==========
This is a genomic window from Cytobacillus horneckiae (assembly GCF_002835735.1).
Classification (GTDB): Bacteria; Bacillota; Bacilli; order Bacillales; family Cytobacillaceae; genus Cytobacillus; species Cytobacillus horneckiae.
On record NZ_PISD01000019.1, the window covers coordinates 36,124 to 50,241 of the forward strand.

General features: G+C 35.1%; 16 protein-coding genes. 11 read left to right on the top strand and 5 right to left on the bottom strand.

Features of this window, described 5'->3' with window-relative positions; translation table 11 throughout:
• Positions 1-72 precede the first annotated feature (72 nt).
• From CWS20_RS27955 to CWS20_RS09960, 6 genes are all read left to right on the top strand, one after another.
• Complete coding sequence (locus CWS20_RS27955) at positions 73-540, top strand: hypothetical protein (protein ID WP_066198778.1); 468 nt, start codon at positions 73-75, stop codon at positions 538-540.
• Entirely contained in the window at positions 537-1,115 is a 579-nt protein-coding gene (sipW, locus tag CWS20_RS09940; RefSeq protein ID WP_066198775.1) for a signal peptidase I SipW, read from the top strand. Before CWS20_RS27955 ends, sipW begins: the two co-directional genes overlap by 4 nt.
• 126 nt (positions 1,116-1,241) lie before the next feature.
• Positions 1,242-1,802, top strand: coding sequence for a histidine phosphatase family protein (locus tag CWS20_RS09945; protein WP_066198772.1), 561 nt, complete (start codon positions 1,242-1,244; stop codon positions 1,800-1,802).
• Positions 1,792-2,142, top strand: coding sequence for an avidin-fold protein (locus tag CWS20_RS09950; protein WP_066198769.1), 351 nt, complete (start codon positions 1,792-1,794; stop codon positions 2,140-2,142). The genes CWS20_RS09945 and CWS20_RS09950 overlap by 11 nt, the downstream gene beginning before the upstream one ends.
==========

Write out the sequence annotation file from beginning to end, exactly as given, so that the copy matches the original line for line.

This is a genomic window from Cytobacillus horneckiae (assembly GCF_002835735.1).
Classification (GTDB): Bacteria; Bacillota; Bacilli; order Bacillales; family Cytobacillaceae; genus Cytobacillus; species Cytobacillus horneckiae.
On record NZ_PISD01000019.1, the window covers coordinates 36,124 to 50,241 of the forward strand.

General features: G+C 35.1%; 16 protein-coding genes. 11 read left to right on the top strand and 5 right to left on the bottom strand.

Features of this window, described 5'->3' with window-relative positions; translation table 11 throughout:
• Positions 1-72 precede the first annotated feature (72 nt).
• From CWS20_RS27955 to CWS20_RS09960, 6 genes are all read left to right on the top strand, one after another.
• Complete coding sequence (locus CWS20_RS27955) at positions 73-540, top strand: hypothetical protein (protein ID WP_066198778.1); 468 nt, start codon at positions 73-75, stop codon at positions 538-540.
• Entirely contained in the window at positions 537-1,115 is a 579-nt protein-coding gene (sipW, locus tag CWS20_RS09940; RefSeq protein ID WP_066198775.1) for a signal peptidase I SipW, read from the top strand. Before CWS20_RS27955 ends, sipW begins: the two co-directional genes overlap by 4 nt.
• 126 nt (positions 1,116-1,241) lie before the next feature.
• Positions 1,242-1,802, top strand: coding sequence for a histidine phosphatase family protein (locus tag CWS20_RS09945; protein WP_066198772.1), 561 nt, complete (start codon positions 1,242-1,244; stop codon positions 1,800-1,802).
• Positions 1,792-2,142, top strand: coding sequence for an avidin-fold protein (locus tag CWS20_RS09950; protein WP_066198769.1), 351 nt, complete (start codon positions 1,792-1,794; stop codon positions 2,140-2,142). The genes CWS20_RS09945 and CWS20_RS09950 overlap by 11 nt, the downstream gene beginning before the upstream one ends.